How to Find Investors for Small Business

You, the small company owner, have put up your own money. Also, you can forget about trying out for Shark Tank (at least for now). Is there a plan for how you’ll go about acquiring this needed funding?

At critical junctures in their growth, small firms need access to extra capital. Typically, small company owners seek investors for two main reasons: initial investment and expansion money.

In the corporate world, speed is of the essence, and securing any investment can speed up your decision-making due to the increase in cash flow. While money is obviously a valuable asset, an investor may also bring other resources to the table, such as a new perspective and an additional business mind.

In other words, you’ve come to the perfect location if this is your first time looking for funding. The moment you enter “types of investors” into a search engine, you’ll be inundated with definitions that are in no particular sequence.

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1. Friends and Family

After the founder’s own money, friends and family are the next most frequent source of financing for a new business. It makes sense, since you won’t have to go through the hassle of other investments’ procedures. The fact that you won’t have to make monthly payments on an investment as you would with a loan is a huge plus.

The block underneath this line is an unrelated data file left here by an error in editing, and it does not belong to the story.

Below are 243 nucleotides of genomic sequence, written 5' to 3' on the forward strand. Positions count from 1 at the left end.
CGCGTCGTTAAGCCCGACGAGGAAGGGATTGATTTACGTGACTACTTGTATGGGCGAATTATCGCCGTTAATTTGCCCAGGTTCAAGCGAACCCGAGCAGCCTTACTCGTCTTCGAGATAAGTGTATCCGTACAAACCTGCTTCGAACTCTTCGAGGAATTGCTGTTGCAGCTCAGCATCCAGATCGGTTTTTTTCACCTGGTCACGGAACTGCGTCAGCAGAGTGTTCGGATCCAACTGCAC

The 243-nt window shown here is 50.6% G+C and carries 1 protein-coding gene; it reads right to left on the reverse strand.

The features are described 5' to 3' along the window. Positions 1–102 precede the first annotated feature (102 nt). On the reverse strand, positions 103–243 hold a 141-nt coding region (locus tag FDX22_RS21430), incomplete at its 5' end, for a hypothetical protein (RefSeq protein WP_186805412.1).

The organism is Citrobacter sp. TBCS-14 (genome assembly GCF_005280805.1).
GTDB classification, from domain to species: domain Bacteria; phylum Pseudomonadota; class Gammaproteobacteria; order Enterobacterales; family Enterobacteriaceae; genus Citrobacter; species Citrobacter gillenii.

Family and friends are much like any other investors in that they won’t get their money back until the company is successful. Remember that you are still engaging in business as usual. They have invested in the business and hence are also taking on part of the inherent risk of doing so. They may also have some say in running the company if their investment is substantial enough.

Don’t forget to provide your idea the same presentation you would give to a potential investor. Provide your business strategy and an estimate of when they may expect to see a return on their investment. Make sure they understand the dangers of investing if they’re not familiar with it.

Merging a professional and personal connection might have negative consequences. This is a danger in more ways than one. Before approaching close friends and family for financial support, you should carefully consider what may go wrong. Funding might be gained in several ways. Your loved ones are irreplaceable to you.

2. Angel Networks

You may locate an angel investor that is willing to not only finance your startup but also function as a mentor, providing sound advice and introducing you to their professional network. Angel Capital Association, Angel Investment Network, and are all good places to start, since they each have hundreds of angel investors who list the kinds of investments they’re looking for.

Angel Capital Association provides a searchable database organized both geographically and by investment platform type to assist with locating a local angel investor. New York, Los Angeles, and Chicago are just a few of the cities where local business organizations have teamed up with angel investors to boost the startup scene.

3. Approach Local Business Owners